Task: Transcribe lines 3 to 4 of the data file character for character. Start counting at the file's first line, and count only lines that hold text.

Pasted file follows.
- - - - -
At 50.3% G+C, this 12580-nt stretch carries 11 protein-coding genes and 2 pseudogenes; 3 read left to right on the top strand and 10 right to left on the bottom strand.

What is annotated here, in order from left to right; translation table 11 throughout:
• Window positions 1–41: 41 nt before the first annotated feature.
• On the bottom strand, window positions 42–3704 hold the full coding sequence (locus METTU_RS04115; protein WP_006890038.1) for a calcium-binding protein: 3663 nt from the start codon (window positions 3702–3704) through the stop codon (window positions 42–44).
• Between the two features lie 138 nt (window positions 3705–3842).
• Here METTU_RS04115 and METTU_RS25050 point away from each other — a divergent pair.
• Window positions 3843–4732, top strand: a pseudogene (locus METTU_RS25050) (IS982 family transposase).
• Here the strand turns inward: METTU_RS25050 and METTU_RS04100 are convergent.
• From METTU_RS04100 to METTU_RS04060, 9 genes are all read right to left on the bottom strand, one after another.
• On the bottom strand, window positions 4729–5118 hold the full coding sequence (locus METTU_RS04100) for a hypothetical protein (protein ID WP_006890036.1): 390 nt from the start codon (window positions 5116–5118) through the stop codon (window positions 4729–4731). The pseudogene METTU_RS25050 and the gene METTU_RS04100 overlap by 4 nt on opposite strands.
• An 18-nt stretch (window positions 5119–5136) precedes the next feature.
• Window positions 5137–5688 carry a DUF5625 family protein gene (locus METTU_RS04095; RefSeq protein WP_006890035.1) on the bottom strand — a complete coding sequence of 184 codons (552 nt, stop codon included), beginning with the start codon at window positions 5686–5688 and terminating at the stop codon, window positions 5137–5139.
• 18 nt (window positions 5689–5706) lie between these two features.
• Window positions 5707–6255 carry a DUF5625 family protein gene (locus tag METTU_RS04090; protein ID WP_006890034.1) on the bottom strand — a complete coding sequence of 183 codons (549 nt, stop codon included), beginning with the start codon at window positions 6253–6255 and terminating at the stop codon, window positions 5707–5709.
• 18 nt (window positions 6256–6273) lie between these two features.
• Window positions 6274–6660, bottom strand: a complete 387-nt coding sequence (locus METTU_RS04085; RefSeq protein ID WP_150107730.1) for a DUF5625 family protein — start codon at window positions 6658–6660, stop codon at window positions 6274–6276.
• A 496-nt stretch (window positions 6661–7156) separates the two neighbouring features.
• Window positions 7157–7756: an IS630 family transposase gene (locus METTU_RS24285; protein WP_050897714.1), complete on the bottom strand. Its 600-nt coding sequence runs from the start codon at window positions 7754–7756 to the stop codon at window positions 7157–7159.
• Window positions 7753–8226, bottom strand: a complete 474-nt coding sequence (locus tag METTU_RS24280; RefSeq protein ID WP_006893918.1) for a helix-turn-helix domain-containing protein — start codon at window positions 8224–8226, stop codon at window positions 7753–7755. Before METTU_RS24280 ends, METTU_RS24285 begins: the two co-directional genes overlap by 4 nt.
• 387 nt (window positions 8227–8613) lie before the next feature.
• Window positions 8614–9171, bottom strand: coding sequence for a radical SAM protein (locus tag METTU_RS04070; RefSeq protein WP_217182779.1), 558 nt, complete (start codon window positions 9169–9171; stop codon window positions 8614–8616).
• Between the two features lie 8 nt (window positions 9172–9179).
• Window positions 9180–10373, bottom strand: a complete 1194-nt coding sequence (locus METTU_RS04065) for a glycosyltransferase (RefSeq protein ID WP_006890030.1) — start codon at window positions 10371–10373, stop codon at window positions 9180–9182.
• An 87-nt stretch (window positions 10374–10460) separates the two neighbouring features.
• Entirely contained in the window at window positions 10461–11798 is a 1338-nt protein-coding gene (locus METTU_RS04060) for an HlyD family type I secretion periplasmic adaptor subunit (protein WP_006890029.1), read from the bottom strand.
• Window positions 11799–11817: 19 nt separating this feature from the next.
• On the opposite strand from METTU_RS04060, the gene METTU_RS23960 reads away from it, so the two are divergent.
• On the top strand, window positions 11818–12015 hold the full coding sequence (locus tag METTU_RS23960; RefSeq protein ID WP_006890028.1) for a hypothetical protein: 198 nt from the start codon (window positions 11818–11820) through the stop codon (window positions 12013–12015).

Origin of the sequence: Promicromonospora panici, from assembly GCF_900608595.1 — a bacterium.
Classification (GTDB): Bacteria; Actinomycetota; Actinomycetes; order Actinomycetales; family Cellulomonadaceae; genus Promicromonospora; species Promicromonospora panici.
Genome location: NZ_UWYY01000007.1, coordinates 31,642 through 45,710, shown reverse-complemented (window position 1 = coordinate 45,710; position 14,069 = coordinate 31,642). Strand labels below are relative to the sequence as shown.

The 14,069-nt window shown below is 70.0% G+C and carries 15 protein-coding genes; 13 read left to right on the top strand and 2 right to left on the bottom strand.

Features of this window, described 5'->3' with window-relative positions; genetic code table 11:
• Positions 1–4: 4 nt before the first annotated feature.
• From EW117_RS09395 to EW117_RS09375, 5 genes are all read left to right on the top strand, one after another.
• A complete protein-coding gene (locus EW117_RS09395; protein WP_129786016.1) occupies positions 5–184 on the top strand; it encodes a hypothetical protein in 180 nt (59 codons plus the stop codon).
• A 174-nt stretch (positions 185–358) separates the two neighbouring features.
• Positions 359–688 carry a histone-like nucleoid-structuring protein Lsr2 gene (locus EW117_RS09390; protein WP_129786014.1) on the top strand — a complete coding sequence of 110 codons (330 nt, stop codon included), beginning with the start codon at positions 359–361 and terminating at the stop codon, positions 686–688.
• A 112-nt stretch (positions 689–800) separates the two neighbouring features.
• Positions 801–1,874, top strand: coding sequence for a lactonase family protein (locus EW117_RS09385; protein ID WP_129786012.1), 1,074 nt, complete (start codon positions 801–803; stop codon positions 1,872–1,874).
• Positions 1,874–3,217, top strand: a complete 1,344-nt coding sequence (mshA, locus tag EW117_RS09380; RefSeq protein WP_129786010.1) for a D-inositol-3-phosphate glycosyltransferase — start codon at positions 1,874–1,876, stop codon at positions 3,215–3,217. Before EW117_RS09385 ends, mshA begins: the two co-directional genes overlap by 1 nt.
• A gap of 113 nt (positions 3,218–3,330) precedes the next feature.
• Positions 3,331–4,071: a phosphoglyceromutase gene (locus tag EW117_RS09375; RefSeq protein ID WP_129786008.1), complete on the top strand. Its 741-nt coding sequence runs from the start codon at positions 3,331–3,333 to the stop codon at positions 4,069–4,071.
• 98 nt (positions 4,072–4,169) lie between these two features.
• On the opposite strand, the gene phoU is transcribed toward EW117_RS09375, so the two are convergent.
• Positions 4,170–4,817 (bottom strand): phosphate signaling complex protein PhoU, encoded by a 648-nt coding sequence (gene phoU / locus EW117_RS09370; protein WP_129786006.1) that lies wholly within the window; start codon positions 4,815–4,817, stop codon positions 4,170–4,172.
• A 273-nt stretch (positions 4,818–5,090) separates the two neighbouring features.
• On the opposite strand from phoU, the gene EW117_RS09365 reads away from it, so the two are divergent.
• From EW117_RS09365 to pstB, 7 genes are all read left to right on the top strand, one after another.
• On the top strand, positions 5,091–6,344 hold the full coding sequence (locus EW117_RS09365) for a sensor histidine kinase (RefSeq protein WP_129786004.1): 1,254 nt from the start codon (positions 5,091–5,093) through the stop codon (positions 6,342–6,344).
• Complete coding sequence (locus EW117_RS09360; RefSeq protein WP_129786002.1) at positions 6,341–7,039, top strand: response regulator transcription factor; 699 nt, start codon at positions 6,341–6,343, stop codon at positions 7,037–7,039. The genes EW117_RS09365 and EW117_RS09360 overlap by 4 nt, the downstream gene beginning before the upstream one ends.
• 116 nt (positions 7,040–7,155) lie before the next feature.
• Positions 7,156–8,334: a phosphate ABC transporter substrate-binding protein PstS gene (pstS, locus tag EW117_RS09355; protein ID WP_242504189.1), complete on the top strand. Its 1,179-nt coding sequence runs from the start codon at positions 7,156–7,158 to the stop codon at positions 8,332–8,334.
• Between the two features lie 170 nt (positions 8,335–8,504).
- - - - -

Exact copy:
• Window positions 1–41: 41 nt before the first annotated feature.
• On the bottom strand, window positions 42–3704 hold the full coding sequence (locus METTU_RS04115; protein WP_006890038.1) for a calcium-binding protein: 3663 nt from the start codon (window positions 3702–3704) through the stop codon (window positions 42–44).